Pachomius the Great

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[[Image:StPakhom.jpg|thumb|Coptic icon of St. Pachomius the Great, the Father of Cenobitic Monasticism]] On 14 [http://en.wikipedia.org/wiki/Pashons Bashans] (= May 22 or [[May 15]] (West)) of the year 64 A.M. ([http://en.wikipedia.org/wiki/Coptic_calendar Coptic calendar] = 346/348 A.D.), '''Abba Pachomius (or Pakhom), the Father of the Spiritual Communal Life (Cenobitic Life)''', departed.
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[[Image:StPakhom.jpg|thumb|Coptic icon of St. Pachomius the Great, the Father of Cenobitic Monasticism]]
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[[File:Pachomius the Great.jpg|right|thumb|St. Pachomius the Great.]]
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Our venerable father '''Pachomius the Great''' (c. 292-346 A.D.) was an early Egyptian ascetic, both a [[Desert Fathers|Desert Father]] and a founder of [[cenobitic]] [[monasticism]] in Egypt. He is celebrated by the Church on [[May 15]] and is one of the few (non Biblical) saints to be venerated by Oriental Orthodoxy, Eastern Orthodoxy, Catholicism and some Protestant Churches.
  
 
==Life==
 
==Life==
St. Pachomius was born in 292 A.D. in Thebes (Luxor, Egypt) from pagan parents, who forced him to worship idols. He rejected and mocked this worship. He was a soldier before his baptism in 314 A.D., then became a [[monk]] in 317 A.D. with St. Palaemon (Balamon). He lived in submission to him for many years, and he mastered well the ways of the monastic life.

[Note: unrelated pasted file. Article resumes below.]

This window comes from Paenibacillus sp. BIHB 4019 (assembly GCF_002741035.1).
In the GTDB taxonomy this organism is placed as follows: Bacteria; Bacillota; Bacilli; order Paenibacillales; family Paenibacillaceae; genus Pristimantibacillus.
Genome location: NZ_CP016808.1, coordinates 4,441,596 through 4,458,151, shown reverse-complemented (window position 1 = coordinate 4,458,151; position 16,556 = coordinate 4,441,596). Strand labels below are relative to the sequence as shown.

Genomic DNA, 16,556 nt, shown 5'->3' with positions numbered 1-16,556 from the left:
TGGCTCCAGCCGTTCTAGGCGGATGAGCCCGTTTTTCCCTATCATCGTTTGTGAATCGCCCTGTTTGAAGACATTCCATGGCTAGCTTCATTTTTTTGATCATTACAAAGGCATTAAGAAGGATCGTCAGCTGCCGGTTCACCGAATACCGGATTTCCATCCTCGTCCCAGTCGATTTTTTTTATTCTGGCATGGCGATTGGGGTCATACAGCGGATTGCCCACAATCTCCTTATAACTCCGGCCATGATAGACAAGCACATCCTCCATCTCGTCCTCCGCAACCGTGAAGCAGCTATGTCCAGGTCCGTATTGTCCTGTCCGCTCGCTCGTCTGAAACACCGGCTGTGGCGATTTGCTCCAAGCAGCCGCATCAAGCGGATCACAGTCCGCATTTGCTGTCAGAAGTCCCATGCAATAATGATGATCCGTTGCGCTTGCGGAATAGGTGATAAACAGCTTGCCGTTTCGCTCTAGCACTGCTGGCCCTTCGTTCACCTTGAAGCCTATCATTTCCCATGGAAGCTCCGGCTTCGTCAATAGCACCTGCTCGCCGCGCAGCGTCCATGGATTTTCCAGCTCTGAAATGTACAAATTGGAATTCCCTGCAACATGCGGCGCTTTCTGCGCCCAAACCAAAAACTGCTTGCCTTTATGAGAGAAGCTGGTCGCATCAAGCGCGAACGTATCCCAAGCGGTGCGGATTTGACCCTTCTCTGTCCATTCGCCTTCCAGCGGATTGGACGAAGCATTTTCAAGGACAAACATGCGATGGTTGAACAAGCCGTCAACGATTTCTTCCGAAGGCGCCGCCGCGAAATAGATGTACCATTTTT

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Pachomius was born to pagan parents in Thebaid (Upper Egypt). There he received an excellent secular education. From his youth he had a good character, and he was prudent and sensible.  
  
Then the [[angel]] of the Lord appeared to him and commanded him to establish a communal and holy monastic life. He established his first [[monastery]] around 323 A.D. in Tabennae (or Tabenna, an island in the Nile). Many monks gathered together to him, and he built for them many monasteries and established for them a system of manual labor, the times of prayers (both corporate and private), and eating, i.e., a rule that balances the communal life with the solitary life. The monks would live in individual cells, but would also work together for the common good of the community. He was the father of them all, with an Abbot in every monastery. He visited all the monasteries, from Aswan to Edfu to Donasa to the end of Upper Egypt to the North. He did not permit anyone of his sons to become a priest for the sake of the vainglory of this world, or to overlook the purpose of their monastic life of worship by being away from the world. He invited a priest from outside for each monastery to officiate the Divine Liturgy.